Danforth said it’s frustrating not being able to use all the tools she’d like when treating patients. “I feel a bit like a firefighter who’s still allowed to fight fires, but I just can’t bring my hose,” she said. “The answer isn’t, ‘well let’s just give everybody fire hoses,’ because a lot of people could be hurt in an uncontrolled setting. I hope that we can find a middle ground.”
Dr. Danforth advises, “Psilocybin was used as a sacrament for sacred rituals, with a lot of reverence, wisdom, tradition, and mentoring. I’m not sure we are grown up enough as a culture to just have widespread access.”
Dr Danforth’s associate on the UCLA study, Gurpreet S. Chopra, emphasized, “I think it’s kind of ridiculous to be a scientist and a doctor and not investigate and try to understand how we can use these tools in a Western Culture safely.”
I posed a similar thought to local clinical psychologist and founder of the Alaska Psilocybin Society, Dr. William Kerst. Dr. Kerst finds that psilocybin being a Schedule I substance to be ridiculous. “It clearly has potential medical benefit as demonstrated by the studies that are ongoing and not only is it not necessarily addictive, but it tends to be anti-addictive.”
“Working with the Alaska Psychedelic Society, I have had several patients that are struggling with end-of-life anxiety, which is one of the primary uses of psilocybin in some of these studies and they don’t have time for legalization efforts to get pushed through. They need relief and it looks like these substances may be able to do that, and right now we have to say, ‘no’ to these patients and that’s terrible. It’s heart-wrenching, honestly.”
Should you have further interest in investigating psychedelic substances, the Alaska Psychedelic Society is holding their monthly meeting on Saturday, April 27 from 2 to 4 pm at Uncle Leroy’s Coffee, located at 701 West 36th Avenue in Anchorage. Also visit the Society’s Facebook page to keep updated on future meetings as well as recent studies and articles regarding psychedelics.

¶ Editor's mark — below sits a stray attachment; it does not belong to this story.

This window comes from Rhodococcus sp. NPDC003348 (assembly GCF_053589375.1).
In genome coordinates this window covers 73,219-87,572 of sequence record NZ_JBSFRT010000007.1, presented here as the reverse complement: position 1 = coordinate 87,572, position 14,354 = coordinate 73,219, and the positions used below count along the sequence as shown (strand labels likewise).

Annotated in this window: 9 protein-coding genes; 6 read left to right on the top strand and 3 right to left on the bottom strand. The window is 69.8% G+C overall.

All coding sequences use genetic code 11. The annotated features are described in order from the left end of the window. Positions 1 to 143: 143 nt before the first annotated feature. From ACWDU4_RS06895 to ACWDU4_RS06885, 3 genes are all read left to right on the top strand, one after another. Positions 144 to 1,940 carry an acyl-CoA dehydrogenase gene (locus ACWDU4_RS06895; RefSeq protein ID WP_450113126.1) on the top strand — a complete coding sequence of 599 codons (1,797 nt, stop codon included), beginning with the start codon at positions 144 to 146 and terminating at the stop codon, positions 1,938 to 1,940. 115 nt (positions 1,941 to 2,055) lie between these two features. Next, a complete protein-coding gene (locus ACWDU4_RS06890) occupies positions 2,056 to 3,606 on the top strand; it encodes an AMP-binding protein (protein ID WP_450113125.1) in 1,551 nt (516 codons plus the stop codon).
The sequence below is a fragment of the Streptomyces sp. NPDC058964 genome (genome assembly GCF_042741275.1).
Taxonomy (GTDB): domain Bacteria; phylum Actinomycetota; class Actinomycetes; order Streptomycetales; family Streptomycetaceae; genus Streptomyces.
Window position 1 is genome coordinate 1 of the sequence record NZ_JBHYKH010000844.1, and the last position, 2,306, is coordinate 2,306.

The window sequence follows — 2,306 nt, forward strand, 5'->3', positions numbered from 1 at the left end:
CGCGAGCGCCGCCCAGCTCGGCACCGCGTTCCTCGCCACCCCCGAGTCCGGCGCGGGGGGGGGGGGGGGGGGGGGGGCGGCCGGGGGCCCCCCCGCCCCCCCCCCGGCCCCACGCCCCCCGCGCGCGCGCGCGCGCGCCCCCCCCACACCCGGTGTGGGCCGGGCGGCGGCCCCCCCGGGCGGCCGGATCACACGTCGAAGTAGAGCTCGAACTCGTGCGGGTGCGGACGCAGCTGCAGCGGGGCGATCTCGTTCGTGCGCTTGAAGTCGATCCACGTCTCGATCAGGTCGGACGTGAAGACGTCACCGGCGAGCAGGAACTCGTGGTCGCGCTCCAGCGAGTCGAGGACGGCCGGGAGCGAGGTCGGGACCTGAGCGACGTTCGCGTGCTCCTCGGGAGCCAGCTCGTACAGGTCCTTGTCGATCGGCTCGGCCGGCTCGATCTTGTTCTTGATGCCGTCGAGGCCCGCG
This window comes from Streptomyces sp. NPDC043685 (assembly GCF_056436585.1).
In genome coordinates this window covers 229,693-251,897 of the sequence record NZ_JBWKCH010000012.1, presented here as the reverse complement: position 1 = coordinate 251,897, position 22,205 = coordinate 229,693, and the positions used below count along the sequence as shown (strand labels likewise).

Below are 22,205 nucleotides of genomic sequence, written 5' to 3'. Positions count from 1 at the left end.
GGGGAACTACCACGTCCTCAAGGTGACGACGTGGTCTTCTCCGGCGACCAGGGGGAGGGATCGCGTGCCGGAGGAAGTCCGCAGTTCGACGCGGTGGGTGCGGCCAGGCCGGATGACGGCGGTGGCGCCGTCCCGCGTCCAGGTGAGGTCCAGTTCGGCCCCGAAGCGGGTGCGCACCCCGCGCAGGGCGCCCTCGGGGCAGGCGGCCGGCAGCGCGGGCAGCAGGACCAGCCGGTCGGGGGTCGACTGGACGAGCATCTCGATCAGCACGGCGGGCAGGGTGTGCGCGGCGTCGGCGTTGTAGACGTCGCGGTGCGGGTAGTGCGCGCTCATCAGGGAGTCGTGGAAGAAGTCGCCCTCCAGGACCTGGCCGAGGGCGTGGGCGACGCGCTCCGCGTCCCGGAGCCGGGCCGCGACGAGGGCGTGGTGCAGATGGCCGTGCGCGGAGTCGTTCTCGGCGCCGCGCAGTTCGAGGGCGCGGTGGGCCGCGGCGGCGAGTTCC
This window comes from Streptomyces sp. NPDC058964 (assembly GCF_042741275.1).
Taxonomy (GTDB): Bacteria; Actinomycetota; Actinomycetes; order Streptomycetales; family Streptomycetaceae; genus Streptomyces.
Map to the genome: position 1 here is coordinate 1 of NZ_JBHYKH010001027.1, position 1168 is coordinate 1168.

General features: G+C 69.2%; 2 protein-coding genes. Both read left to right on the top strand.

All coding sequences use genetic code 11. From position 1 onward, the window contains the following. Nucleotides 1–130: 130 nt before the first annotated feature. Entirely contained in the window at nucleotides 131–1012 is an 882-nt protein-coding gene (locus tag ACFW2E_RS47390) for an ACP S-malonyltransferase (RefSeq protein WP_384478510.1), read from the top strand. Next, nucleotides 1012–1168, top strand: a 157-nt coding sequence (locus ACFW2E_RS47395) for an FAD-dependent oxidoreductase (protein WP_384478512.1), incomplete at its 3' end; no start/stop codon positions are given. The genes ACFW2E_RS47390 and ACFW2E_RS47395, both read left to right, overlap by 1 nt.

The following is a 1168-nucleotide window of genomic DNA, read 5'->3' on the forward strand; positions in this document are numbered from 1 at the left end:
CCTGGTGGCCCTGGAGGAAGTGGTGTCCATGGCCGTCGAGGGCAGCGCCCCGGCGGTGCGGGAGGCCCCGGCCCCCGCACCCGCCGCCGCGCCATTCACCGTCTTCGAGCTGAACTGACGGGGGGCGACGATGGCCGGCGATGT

The good doctor is irked. In a very gentle way, but still.
“I think it was Confucius who said that the beginning of wisdom is to call things by their correct name,” says Dr. Ira Byock, 67, founder and chief medical director at the Providence St. Joseph Health Institute for Human Caring in Torrance, California. “So to be perfectly grammatically correct and to be absolutely legit, let’s focus on the adverbs and the adjectives, since what we’re really talking about is Dying Well.”
Which is exactly where throats start to get cleared and the death-phobic among us try to edge toward the exits. Because no matter the fact that each and every person alive to read this must one day perish, none of us wants to perish. Particularly not in misery and solitude. “I’ve had patients who have literally said to me that they’d rather be pushed down a flight of stairs,” intones Byock, “than have to face a future of crap care in some facility at the end of their lives.”
But Byock is not in the euthanasia camp — dying quicker doesn’t mean dying better. His pitch, instead: a menu of a few different things, the most compelling being “psychedelic-assisted therapies.”
Studies show about 25 percent of Medicare spending gets poured into caring for people in their last year of living — which would add up to $175 billion last year. That number is catching the eyes of cost-cutting politicians. All this penny-pinching has caused Byock to turn a jaundiced eye to the spate of now-legal physician-assisted death states: California, Colorado, the District of Columbia, Hawaii, Montana, Oregon, Vermont and Washington. “I call it Physician-Hastened Death,” says Byock. “And why the rush to hustle the old and the sick into the hereafter? Excuse me if it just seems a little too convenient to me.”